What have I said that you don't agree with? Fly by Night (talk) 17:28, 21 October 2010 (UTC)
Sorry for the confusion as I was thinking about this discussion rather then the thread so by OP I meant 72. Nil Einne (talk) 19:34, 21 October 2010 (UTC)
P.S. Other then per IP, from memory some programs may also tell you per program which may be more useful Nil Einne (talk) 05:54, 22 October 2010 (UTC)
P.P.S. Just realised I used OP to refer to two different people in that comment. Oops! (Basically I was thinking of 72's comment and said OP to refer to them as I was replying to Nimur then started thinking of the general thread and said OP to refer to the real OP. Nil Einne (talk) 01:54, 24 October 2010 (UTC)

The usage graph in NetMeter has changed now that I'm using Skype. It was all red. Now there is a yellow sub-graph. It looks like the yellow is my usage and the red is something else. Maybe other people's usage or traffic between my computer and the router. I've just ended the call and the yellow part has vanished. Does anyone have any idea how to change the settings? Fly by Night (talk) 19:56, 21 October 2010 (UTC)

Red is download, green (and yellow) is upload. (talk) 20:05, 21 October 2010 (UTC)
According to the key, red is download and green is upload. There is no green representation in the graph. Fly by Night (talk) 21:45, 21 October 2010 (UTC)
Yellow and green are the same. The green turns yellow when it's in front of red. (talk) 21:59, 21 October 2010 (UTC)


Say in php there was

echo "There are $number pages";

how could you get the script to put that into a .html file? (talk) 18:38, 21 October 2010 (UTC)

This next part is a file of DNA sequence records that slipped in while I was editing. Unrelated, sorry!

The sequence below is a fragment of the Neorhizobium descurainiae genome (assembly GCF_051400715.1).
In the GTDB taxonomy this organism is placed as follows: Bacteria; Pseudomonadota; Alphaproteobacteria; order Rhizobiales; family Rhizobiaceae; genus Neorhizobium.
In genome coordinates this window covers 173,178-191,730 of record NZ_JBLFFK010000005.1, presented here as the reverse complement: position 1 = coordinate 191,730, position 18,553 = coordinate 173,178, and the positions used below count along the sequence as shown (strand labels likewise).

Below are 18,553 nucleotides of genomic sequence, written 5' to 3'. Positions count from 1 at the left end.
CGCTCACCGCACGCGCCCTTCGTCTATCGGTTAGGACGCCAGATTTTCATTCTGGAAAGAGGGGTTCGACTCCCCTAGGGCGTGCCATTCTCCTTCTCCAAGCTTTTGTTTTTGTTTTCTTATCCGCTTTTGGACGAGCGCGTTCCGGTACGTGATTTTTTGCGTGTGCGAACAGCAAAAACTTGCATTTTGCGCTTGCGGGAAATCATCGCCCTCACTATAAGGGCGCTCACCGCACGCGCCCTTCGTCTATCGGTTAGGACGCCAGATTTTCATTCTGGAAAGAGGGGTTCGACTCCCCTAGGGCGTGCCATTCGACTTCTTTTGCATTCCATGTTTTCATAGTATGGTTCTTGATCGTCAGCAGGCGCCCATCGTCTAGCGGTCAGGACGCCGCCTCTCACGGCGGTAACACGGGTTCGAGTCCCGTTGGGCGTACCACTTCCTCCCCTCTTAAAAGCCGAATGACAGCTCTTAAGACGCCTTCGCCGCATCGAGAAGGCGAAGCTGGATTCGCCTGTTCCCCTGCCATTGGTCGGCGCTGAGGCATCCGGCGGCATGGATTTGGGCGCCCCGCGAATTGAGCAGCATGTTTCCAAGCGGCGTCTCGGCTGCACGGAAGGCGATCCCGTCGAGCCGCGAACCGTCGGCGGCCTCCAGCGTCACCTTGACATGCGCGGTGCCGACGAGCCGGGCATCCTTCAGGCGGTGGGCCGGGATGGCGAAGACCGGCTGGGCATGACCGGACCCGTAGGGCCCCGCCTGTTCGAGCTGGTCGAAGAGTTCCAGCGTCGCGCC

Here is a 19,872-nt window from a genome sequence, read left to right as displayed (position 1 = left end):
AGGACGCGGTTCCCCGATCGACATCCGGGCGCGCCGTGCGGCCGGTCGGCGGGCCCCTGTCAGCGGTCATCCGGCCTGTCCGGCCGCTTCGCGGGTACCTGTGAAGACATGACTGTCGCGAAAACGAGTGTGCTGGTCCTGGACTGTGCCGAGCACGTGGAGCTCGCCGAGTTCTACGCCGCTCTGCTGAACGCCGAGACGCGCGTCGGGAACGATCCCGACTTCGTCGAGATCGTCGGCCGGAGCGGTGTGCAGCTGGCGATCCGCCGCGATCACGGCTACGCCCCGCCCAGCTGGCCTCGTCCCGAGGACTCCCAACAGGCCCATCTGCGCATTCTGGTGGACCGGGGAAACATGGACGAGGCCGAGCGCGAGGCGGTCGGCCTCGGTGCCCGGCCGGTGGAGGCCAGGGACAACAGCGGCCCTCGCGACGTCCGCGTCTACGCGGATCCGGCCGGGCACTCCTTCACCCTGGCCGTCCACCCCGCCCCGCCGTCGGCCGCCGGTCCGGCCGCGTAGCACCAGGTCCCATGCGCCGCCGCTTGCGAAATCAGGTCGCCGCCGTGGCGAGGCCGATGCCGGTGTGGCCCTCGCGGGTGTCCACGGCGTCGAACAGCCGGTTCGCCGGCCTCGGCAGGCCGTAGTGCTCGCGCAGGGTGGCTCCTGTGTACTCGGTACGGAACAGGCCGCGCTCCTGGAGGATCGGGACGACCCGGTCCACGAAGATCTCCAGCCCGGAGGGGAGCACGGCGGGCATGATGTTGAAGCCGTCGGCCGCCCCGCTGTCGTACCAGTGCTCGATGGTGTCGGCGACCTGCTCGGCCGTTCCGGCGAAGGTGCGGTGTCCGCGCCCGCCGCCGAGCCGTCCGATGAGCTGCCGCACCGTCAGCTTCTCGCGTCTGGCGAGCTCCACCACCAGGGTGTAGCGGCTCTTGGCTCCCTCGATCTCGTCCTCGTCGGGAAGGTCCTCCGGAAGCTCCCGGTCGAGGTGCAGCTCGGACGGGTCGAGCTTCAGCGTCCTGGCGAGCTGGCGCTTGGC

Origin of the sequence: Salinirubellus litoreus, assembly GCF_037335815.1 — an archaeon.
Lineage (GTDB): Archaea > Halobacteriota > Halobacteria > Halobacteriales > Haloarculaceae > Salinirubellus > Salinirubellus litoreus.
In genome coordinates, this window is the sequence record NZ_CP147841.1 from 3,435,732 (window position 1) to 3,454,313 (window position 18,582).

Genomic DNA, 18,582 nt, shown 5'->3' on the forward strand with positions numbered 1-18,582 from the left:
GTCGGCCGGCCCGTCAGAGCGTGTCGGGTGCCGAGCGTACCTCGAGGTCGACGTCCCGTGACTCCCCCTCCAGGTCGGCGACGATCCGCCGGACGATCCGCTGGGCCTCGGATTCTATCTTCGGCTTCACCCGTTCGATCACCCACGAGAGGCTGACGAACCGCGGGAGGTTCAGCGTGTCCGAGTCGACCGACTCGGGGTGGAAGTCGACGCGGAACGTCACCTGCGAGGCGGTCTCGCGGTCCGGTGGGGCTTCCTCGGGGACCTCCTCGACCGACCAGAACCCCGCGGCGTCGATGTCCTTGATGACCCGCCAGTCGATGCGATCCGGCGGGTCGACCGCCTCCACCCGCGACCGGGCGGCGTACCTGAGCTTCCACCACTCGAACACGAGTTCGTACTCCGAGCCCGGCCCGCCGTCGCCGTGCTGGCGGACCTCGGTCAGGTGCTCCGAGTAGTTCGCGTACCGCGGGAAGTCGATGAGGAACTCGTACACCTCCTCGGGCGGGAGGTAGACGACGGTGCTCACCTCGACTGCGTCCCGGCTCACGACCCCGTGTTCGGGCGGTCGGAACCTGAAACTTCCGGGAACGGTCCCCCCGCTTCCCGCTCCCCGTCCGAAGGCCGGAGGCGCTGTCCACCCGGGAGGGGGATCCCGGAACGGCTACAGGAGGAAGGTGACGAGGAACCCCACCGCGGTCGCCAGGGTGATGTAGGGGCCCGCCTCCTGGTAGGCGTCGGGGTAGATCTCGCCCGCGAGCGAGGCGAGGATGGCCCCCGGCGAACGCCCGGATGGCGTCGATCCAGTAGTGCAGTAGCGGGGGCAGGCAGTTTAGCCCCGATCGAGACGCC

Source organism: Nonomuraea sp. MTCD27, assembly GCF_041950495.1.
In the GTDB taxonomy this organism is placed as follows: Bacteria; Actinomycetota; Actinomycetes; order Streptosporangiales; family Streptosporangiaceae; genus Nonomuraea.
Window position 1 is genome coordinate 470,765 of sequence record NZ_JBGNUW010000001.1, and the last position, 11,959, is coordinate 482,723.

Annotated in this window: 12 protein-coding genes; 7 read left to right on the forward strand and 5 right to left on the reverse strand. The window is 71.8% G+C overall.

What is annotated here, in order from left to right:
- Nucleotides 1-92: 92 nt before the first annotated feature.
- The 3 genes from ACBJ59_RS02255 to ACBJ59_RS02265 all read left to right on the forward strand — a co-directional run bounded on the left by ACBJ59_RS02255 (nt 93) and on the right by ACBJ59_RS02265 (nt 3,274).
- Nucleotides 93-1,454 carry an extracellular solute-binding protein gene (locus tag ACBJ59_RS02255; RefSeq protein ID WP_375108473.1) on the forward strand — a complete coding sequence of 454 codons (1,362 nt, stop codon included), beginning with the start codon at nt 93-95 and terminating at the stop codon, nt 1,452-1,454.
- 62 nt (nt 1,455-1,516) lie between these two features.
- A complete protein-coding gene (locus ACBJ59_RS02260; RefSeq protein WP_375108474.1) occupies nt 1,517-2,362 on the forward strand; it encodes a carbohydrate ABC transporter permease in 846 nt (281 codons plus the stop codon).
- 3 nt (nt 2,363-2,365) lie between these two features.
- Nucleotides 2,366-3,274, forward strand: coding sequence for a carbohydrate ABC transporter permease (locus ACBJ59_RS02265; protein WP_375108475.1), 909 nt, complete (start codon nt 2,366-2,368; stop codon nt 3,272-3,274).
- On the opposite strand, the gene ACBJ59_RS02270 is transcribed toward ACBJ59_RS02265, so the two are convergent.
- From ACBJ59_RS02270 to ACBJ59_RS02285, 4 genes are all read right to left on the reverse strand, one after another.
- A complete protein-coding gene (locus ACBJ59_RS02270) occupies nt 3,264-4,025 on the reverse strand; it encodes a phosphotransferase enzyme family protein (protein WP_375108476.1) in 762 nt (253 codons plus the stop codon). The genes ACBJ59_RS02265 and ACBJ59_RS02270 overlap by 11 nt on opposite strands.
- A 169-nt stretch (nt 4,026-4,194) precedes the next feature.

If that is in a php script, accessing it through a web server will produce HTML. If you mean "I want to save this to a file", you need to open a file pointer and write it like:
$fp = fopen("your_file.html","w");
fputs($fp, "There are $number pages");
Then, you will have a file with that text inside of it. -- kainaw 18:40, 21 October 2010 (UTC)
Or, if you meant you wish to run from the command-line, you may want to use PHP Command Line Interface. Nimur (talk) 18:44, 21 October 2010 (UTC)
Or, perhaps, the questioner has a command-line script and wants to put it in a web page. Assuming the web server can parse PHP, you add to your HTML document the text: <?php echo "there are $number pages"; ?> -- kainaw 18:54, 21 October 2010 (UTC)

Spreadsheet of irregular payments[edit]

I have a long list of rent money paid, and the dates they were paid on. i.e. the spreadsheet has two columns. The tenant was supposed to pay a fixed amount on the 1st of every month, but actually paid the rent very irregularly. Some months were missed completely, some were paid late, a few may have been paid early. The tenant has to pay x percent compound interest on late payments, if they are paid more than fourteen days late.

The question is: how do I work out on a spreadsheet what the tenant owes, including interest? The problem is that the data has irregular and missing dates, so it will be much harder to calculate than if the dates were just regular dates one month apart. Not a homework question. Thanks. (talk) 20:11, 21 October 2010 (UTC)

charge them simple interest, not compound. Sorry, it's not right of you to charge them the 15% you feel confident you could have made on the stock market either. Charge them 8% simple interest. (talk) 21:02, 21 October 2010 (UTC)